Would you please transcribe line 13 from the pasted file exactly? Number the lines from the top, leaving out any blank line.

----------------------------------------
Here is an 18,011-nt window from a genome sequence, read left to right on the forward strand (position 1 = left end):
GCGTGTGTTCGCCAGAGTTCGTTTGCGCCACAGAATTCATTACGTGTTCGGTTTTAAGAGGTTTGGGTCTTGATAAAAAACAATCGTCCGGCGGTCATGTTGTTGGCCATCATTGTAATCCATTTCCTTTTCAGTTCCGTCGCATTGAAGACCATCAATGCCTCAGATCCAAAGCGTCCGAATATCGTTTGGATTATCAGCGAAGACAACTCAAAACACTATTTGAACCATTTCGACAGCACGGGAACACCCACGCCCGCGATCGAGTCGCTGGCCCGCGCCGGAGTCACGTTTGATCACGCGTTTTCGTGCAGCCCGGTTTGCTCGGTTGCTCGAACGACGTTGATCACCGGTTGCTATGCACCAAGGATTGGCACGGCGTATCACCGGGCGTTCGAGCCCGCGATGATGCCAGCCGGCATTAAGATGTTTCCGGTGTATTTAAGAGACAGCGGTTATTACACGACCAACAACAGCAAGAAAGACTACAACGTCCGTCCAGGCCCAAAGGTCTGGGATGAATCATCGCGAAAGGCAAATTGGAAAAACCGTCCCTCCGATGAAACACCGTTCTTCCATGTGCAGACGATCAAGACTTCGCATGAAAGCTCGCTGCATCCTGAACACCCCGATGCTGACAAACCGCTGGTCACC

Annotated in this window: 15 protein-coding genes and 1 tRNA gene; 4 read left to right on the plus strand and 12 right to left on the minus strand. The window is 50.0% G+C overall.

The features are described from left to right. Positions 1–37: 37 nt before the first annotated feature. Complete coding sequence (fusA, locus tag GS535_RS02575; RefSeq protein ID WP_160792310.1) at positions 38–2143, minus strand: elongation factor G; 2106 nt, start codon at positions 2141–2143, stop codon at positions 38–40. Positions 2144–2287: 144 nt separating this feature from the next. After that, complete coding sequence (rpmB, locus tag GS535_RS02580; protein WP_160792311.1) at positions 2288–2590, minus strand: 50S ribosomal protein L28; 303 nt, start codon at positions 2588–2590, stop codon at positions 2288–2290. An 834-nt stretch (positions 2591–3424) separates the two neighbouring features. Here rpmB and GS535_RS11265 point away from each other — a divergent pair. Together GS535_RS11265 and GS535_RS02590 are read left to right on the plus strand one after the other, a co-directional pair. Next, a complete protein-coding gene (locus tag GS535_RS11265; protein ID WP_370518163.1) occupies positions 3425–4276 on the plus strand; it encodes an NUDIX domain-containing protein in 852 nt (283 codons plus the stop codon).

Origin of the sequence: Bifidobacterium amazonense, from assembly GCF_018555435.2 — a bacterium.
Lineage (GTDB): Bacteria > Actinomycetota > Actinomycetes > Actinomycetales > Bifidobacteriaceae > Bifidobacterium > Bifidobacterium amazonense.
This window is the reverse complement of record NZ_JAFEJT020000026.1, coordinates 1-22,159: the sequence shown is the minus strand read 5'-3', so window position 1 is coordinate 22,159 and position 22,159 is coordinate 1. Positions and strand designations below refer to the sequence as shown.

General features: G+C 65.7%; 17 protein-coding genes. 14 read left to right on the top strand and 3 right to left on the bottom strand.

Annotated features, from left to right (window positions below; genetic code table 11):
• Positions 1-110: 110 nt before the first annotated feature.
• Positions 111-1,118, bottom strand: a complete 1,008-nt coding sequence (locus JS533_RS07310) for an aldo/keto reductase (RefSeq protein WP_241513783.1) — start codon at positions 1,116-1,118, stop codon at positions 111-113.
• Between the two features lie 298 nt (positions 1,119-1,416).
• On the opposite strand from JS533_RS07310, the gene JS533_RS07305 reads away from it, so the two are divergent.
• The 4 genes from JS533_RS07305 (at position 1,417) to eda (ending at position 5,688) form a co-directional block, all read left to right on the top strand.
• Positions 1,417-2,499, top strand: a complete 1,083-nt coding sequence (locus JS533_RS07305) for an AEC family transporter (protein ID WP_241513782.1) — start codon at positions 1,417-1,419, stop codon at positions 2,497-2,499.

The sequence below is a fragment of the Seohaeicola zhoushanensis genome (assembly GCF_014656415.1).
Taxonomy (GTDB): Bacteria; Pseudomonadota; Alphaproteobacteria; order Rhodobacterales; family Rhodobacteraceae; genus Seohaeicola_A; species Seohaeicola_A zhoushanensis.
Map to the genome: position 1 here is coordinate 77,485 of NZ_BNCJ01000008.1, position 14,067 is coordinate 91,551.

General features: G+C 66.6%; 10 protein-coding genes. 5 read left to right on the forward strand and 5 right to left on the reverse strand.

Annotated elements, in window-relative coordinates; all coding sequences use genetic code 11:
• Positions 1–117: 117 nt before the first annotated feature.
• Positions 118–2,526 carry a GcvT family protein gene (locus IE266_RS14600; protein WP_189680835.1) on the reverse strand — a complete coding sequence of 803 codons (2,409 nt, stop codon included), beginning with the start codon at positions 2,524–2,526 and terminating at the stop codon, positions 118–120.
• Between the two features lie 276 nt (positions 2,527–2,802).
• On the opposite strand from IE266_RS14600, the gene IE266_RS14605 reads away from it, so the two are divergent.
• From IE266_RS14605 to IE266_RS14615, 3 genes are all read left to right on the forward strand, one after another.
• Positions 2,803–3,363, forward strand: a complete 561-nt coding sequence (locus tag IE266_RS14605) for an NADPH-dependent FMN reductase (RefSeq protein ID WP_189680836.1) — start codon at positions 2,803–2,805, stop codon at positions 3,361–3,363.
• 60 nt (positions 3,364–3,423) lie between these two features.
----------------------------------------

• On the opposite strand from JS533_RS07310, the gene JS533_RS07305 reads away from it, so the two are divergent.